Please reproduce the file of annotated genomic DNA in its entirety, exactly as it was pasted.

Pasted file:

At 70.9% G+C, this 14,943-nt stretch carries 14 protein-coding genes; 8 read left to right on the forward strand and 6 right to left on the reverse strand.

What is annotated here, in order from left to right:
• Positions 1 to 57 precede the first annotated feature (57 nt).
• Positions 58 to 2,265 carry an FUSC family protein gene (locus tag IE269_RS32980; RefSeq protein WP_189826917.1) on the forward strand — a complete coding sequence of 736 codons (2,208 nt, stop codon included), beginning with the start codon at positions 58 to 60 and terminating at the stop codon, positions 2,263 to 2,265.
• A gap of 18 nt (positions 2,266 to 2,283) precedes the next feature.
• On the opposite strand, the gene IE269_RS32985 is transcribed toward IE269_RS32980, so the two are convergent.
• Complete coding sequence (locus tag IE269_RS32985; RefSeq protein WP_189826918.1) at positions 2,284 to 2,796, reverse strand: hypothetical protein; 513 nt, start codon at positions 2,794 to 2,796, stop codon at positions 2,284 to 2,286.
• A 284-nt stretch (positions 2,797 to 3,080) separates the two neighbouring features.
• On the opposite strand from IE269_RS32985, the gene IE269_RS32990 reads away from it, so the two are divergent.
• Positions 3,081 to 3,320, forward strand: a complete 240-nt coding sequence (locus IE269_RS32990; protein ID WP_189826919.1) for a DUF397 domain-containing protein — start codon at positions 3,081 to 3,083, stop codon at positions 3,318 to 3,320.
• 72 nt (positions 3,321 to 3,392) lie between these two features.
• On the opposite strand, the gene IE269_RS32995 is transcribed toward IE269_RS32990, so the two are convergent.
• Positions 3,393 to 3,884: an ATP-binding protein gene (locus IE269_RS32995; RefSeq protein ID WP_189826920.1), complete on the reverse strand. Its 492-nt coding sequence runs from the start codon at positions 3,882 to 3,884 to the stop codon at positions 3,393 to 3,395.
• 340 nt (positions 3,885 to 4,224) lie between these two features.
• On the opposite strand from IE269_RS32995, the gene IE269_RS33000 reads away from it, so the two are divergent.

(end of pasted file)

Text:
At 70.9% G+C, this 14,943-nt stretch carries 14 protein-coding genes; 8 read left to right on the forward strand and 6 right to left on the reverse strand.

What is annotated here, in order from left to right:
• Positions 1 to 57 precede the first annotated feature (57 nt).
• Positions 58 to 2,265 carry an FUSC family protein gene (locus tag IE269_RS32980; RefSeq protein WP_189826917.1) on the forward strand — a complete coding sequence of 736 codons (2,208 nt, stop codon included), beginning with the start codon at positions 58 to 60 and terminating at the stop codon, positions 2,263 to 2,265.
• A gap of 18 nt (positions 2,266 to 2,283) precedes the next feature.
• On the opposite strand, the gene IE269_RS32985 is transcribed toward IE269_RS32980, so the two are convergent.
• Complete coding sequence (locus tag IE269_RS32985; RefSeq protein WP_189826918.1) at positions 2,284 to 2,796, reverse strand: hypothetical protein; 513 nt, start codon at positions 2,794 to 2,796, stop codon at positions 2,284 to 2,286.
• A 284-nt stretch (positions 2,797 to 3,080) separates the two neighbouring features.
• On the opposite strand from IE269_RS32985, the gene IE269_RS32990 reads away from it, so the two are divergent.
• Positions 3,081 to 3,320, forward strand: a complete 240-nt coding sequence (locus IE269_RS32990; protein ID WP_189826919.1) for a DUF397 domain-containing protein — start codon at positions 3,081 to 3,083, stop codon at positions 3,318 to 3,320.
• 72 nt (positions 3,321 to 3,392) lie between these two features.
• On the opposite strand, the gene IE269_RS32995 is transcribed toward IE269_RS32990, so the two are convergent.
• Positions 3,393 to 3,884: an ATP-binding protein gene (locus IE269_RS32995; RefSeq protein ID WP_189826920.1), complete on the reverse strand. Its 492-nt coding sequence runs from the start codon at positions 3,882 to 3,884 to the stop codon at positions 3,393 to 3,395.
• 340 nt (positions 3,885 to 4,224) lie between these two features.
• On the opposite strand from IE269_RS32995, the gene IE269_RS33000 reads away from it, so the two are divergent.